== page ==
North Carolina law requires that the parties be separated for one year before filing for Divorce and a judgment of absolute divorce can be entered. The law also requires that at least one party have lived in the State of North Carolina for at least six months prior to filing for Divorce.
While the law requires that the parties be separated for one year before a divorce can be granted, the law allows the parties to address all other issues as it relates to the divorce prior to the divorce being granted.
For example, the parties may file for custody, support, spousal support and property division immediately upon separating. In the case of spousal support, and property division, North Carolina law requires that you must file for spousal support and property division before your divorce is granted. If not, you will lose your right to file those claims forever. Please see N.C. Gen. Stat. 50-6 for more information about filing for divorce in North Carolina upon one year separation.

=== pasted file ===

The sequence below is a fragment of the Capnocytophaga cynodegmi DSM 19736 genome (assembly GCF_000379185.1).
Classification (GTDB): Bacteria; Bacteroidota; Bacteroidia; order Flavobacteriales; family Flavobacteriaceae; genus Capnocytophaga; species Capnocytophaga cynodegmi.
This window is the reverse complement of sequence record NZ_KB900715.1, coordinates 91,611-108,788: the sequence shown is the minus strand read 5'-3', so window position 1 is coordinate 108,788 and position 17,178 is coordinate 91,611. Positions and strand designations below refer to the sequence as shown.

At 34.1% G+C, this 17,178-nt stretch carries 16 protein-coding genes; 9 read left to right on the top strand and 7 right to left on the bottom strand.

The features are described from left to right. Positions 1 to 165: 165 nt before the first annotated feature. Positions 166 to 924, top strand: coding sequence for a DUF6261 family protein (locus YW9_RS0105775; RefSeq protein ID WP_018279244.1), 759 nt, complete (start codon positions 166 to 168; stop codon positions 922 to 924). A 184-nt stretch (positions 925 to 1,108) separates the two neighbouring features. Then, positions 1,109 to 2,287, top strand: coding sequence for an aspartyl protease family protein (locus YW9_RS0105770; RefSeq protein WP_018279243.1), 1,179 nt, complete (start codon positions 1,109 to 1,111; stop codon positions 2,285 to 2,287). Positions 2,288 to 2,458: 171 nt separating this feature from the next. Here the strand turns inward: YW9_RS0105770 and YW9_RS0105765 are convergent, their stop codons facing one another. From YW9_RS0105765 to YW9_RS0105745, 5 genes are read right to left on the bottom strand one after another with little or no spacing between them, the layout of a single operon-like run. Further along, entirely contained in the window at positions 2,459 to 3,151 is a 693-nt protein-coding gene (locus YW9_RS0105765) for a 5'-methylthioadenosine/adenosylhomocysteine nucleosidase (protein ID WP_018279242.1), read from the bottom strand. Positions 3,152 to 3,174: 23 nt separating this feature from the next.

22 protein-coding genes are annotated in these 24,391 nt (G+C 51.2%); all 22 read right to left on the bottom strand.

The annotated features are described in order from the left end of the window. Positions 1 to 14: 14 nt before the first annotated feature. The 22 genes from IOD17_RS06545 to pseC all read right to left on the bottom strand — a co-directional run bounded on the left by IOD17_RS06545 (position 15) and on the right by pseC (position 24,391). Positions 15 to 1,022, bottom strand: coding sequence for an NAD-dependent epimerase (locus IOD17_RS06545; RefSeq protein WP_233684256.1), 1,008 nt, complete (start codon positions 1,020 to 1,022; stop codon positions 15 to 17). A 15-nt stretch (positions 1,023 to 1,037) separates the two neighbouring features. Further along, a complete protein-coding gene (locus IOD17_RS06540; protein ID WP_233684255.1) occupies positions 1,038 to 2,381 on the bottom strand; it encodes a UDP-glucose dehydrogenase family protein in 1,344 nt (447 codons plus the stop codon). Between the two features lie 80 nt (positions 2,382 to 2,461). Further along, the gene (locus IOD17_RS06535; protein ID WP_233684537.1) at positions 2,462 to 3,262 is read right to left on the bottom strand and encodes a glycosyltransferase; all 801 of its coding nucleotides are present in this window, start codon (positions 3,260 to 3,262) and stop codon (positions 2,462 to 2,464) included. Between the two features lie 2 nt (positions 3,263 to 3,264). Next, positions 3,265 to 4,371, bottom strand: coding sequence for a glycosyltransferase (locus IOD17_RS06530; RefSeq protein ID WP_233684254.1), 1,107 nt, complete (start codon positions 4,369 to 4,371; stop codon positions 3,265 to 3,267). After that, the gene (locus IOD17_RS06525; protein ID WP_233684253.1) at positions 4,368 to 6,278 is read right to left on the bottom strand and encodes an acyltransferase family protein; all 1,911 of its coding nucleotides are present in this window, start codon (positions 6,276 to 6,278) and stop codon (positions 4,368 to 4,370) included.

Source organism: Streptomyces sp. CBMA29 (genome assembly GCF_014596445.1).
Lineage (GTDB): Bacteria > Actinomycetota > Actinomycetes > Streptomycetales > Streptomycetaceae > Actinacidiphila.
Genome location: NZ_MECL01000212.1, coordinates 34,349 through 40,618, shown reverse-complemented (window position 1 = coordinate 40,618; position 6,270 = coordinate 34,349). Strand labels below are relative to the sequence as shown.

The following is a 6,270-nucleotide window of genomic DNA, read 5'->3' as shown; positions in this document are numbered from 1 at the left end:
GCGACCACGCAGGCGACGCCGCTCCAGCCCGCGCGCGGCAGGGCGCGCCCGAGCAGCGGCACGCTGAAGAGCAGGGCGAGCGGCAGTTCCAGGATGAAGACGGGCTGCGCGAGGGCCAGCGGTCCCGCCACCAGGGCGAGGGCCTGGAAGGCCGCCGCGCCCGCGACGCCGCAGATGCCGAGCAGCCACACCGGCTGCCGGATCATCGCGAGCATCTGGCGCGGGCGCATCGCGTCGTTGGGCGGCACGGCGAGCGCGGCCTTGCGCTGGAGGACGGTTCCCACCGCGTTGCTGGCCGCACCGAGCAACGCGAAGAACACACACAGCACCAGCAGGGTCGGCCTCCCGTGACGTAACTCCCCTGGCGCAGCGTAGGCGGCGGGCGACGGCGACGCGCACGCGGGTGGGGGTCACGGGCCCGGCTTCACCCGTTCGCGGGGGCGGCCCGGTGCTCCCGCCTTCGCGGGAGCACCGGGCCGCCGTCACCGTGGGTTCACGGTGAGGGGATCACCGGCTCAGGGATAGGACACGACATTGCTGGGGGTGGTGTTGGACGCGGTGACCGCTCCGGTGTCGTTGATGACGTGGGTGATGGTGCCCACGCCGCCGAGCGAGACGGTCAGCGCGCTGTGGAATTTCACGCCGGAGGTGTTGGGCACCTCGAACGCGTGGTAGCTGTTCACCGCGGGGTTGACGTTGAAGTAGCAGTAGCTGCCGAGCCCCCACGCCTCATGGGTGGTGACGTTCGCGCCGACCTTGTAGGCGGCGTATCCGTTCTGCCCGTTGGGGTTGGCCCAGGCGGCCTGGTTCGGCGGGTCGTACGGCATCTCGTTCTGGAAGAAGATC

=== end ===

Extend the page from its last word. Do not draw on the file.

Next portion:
§ 50-6. Divorce after separation of one year on application of either party.
Marriages may be dissolved and the parties thereto divorced from the bonds of matrimony on the application of either party, if and when the husband and wife have lived separate and apart for one year, and the plaintiff or defendant in the suit for divorce has resided in the State for a period of six months.
Whether there has been a resumption of marital relations during the period of separation shall be determined pursuant to G.S. 52-10.2. Isolated incidents of sexual intercourse between the parties shall not toll the statutory period required for divorce predicated on separation of one year.
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